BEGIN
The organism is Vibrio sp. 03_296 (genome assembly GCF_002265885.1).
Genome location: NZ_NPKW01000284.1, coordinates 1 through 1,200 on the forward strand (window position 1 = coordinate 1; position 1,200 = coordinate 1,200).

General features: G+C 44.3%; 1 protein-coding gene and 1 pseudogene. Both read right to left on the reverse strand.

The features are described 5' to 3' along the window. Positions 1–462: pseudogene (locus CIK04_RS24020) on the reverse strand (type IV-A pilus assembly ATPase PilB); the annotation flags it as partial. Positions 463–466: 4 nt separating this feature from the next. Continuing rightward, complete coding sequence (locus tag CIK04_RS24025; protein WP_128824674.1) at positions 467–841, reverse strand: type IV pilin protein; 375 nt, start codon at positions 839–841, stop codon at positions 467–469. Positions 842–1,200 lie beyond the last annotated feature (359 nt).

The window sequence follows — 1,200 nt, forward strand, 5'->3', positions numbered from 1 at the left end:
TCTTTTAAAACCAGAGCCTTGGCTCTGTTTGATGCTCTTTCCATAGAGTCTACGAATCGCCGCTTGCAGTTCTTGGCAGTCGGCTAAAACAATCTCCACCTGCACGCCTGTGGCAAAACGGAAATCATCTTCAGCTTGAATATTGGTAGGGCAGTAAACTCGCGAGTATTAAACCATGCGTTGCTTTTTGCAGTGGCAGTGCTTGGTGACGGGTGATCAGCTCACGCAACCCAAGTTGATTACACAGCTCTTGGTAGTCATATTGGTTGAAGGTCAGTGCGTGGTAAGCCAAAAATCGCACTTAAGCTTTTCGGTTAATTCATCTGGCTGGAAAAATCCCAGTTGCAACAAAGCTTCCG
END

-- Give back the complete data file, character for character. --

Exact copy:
The organism is Vibrio sp. 03_296 (genome assembly GCF_002265885.1).
Genome location: NZ_NPKW01000284.1, coordinates 1 through 1,200 on the forward strand (window position 1 = coordinate 1; position 1,200 = coordinate 1,200).

General features: G+C 44.3%; 1 protein-coding gene and 1 pseudogene. Both read right to left on the reverse strand.

The features are described 5' to 3' along the window. Positions 1–462: pseudogene (locus CIK04_RS24020) on the reverse strand (type IV-A pilus assembly ATPase PilB); the annotation flags it as partial. Positions 463–466: 4 nt separating this feature from the next. Continuing rightward, complete coding sequence (locus tag CIK04_RS24025; protein WP_128824674.1) at positions 467–841, reverse strand: type IV pilin protein; 375 nt, start codon at positions 839–841, stop codon at positions 467–469. Positions 842–1,200 lie beyond the last annotated feature (359 nt).

The window sequence follows — 1,200 nt, forward strand, 5'->3', positions numbered from 1 at the left end:
TCTTTTAAAACCAGAGCCTTGGCTCTGTTTGATGCTCTTTCCATAGAGTCTACGAATCGCCGCTTGCAGTTCTTGGCAGTCGGCTAAAACAATCTCCACCTGCACGCCTGTGGCAAAACGGAAATCATCTTCAGCTTGAATATTGGTAGGGCAGTAAACTCGCGAGTATTAAACCATGCGTTGCTTTTTGCAGTGGCAGTGCTTGGTGACGGGTGATCAGCTCACGCAACCCAAGTTGATTACACAGCTCTTGGTAGTCATATTGGTTGAAGGTCAGTGCGTGGTAAGCCAAAAATCGCACTTAAGCTTTTCGGTTAATTCATCTGGCTGGAAAAATCCCAGTTGCAACAAAGCTTCCG